For the past year I’ve been volunteering as a “coach” at the Redwood Gospel Mission (RGM) near my home. I meet with men in the 10-month residential drug and alcohol rehab program. It’s a program that the 30 men in the program mostly run themselves, cleaning, cooking, doing laundry and serving other homeless men who come for a bed and a meal (but aren’t in the program.) The men in the program work, they take classes, they go to 12-step meetings, and they follow certain disciplines such as memorizing Scripture.
Since I meet with the men individually for 45 minutes to an hour each week, I get to know them pretty well. That’s why I like it: they are very interesting people whom I genuinely enjoy. They all have stories, pretty interesting stories.
A few observations stand out. First, these guys are terribly vulnerable to their own addictions. At any moment they can give up the cause, leave, and relapse. And they do, very often. They seem like normal, unstressed people most of the time, but they live on edge. I’ve seen them making very good progress until one day, without warning, something had switched off in them, their attitude was negative, and within days they were back on the street.
Second, there are no programs that can “fix” them. The RGM says that they give men an opportunity–a safe, clean place where they don’t have to worry about food and shelter–to learn and grow and experience God’s working in their lives. They have to engage and make the changes, the program can’t do it for them. I think that is exactly right. I’ve often slipped into thinking that good programs are the magic elixir. But what we are offering is not a fix-it. It’s an environment where they have a chance. Out on the street they don’t have much of a chance, realistically.
When you see these realities, it can be pretty discouraging. The success rate isn’t all that high. (It isn’t anywhere, I believe.) I’d say ten months is a minimum to establish real change that will last, and for most it’s not enough.
However, this week one of my guys, I’ll call him George, told me a story that gave me encouragement.
He’s a heroin addict. If you met him you wouldn’t guess it: he’s clean cut, young, smart, articulate. But he’s on the verge of losing his life to heroin. We’ve talked about the urges: how he tends to isolate himself, get down on life, isolate some more, and then find drugs to ease the pain. An impulse wells up in him that’s almost impossible to control. He might put it off, but not for too long–certainly not for the rest of his life. You could call it a death wish and not be too far off. It’s a wish to forget, to avoid, to obliterate self. It’s an overwhelming wish to slip into darkness.
Before I met him, George went nearly to the end of the 10-month program and then relapsed when he had just a few weeks to go. The RGM will take you back any number of times, but you have to start over. So George is in his second time through the program. (Plus he’s been in other, shorter programs before. Most of the RGM men have been through multiple programs.)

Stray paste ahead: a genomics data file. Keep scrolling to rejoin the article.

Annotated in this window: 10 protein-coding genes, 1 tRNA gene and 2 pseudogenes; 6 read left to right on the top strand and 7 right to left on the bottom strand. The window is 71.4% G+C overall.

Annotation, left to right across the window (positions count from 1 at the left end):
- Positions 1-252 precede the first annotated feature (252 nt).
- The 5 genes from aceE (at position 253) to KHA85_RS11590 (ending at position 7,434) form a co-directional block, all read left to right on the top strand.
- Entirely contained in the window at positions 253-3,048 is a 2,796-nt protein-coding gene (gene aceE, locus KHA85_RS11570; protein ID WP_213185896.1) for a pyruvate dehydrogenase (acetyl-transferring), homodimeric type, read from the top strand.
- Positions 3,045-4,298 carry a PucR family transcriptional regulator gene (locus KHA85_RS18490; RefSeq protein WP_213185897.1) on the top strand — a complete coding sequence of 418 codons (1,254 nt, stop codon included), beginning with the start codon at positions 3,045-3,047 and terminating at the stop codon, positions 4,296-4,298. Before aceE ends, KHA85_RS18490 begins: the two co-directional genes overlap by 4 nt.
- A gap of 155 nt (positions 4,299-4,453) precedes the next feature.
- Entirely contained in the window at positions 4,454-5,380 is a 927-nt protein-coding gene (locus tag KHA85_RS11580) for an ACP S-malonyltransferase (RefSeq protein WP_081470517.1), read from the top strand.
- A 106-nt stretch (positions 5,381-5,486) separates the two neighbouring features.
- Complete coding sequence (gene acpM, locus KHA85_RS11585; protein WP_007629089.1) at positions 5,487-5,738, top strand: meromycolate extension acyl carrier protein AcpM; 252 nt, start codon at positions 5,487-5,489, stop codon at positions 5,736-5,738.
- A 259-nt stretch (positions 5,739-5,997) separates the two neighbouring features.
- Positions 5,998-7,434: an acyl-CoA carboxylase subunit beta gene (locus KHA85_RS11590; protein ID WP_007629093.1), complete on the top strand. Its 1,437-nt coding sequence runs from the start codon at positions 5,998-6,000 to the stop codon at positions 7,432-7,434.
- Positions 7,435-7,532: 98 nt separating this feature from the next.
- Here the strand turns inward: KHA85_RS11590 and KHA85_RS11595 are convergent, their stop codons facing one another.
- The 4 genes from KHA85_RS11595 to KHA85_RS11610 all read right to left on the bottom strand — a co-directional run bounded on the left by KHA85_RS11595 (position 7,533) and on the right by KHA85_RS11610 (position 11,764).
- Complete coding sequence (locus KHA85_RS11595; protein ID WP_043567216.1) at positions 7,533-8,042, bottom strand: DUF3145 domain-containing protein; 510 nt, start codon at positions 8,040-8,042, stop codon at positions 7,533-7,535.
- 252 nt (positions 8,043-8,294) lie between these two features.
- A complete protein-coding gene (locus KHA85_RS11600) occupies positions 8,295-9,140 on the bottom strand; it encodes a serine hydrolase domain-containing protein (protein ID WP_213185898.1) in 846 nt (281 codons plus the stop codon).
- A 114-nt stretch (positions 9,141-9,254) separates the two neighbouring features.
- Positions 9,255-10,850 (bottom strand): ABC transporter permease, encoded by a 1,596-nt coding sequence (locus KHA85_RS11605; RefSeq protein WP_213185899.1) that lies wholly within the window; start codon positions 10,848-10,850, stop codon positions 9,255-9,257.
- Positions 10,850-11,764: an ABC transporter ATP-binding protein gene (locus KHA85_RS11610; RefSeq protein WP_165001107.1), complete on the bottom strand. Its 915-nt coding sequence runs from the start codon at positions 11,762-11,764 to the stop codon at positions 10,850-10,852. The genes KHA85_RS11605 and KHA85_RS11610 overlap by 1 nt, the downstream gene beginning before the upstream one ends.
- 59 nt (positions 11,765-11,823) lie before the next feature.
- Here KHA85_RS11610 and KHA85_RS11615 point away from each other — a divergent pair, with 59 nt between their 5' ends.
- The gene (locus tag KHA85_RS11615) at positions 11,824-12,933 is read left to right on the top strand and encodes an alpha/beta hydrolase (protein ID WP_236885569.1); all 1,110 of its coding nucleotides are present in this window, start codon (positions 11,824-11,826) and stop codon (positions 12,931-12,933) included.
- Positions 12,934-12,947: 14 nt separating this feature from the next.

This time he says it’s different. The difference is in his relationship to God. He says that now God is involved in everything, not just some things. He has given his life to God and he wants to live for God.
Of course, there is a lot of God-talk frequently associated with recovery. Some of it is just hooey. But I know George pretty well, and I am fairly sure this is genuine. Not just sincere seeking, but genuine finding. He seems grounded. Nevertheless, there are those urges.
A few weeks ago he had a scare. He was with the RGM truck picking up stuff for the thrift store. The owner of a house was moving out and wanted to donate everything, so he called RGM and they sent the truck to help him clean it out. George went into the bathroom and immediately saw some pill bottles. He glanced at the labels–keeping his distance as though from a black widow spider–and glimpsed words that he associated with pain medications. He turned and almost ran out of the room, found the driver of the truck, and told him what had happened. “You have to keep me out of that bathroom,” he said. “Keep an eye on me,” he said. “Don’t let me go in there again.”
When George told me about it he was still almost trembling, recognizing how close he had come. He took encouragement from his spontaneous decision to run away from the temptation–he had never done that before–but at the same time he had brushed up against his vulnerability, and it scared him.
Last week, George went on a run and hurt his knee quite badly. He could hardly walk, so he visited a doctor who x-rayed it and told George he didn’t see any structural problem. It was probably a torn muscle that would recover with time. He said he would give George pain medication. George said, politely, that he doesn’t take pain medications. The doctor said he understood, but urged George to take the prescription just in case. George politely said no. The doctor continued to urge him, and George continued to say no, four times.
Finally, the doctor stopped offering. Then as George was leaving, the nurse asked about his prescription and urged it on him. It was almost comical how much they wanted to help his pain through drugs.
George says he didn’t even think about what he was doing until later. His refusal was completely automatic. It didn’t seem hard; it was simply a matter of doing what he knew he should do. He didn’t feel any temptation, not at the time, nor even later when he reviewed it. For the first time, George really began to believe that his addiction could change. That it is changing, in fact.
I’m not drawing any conclusions from this. I’m hopeful for George, but still wary. He is too. However, I think it’s good to stop and notice when something happens that has never happened before.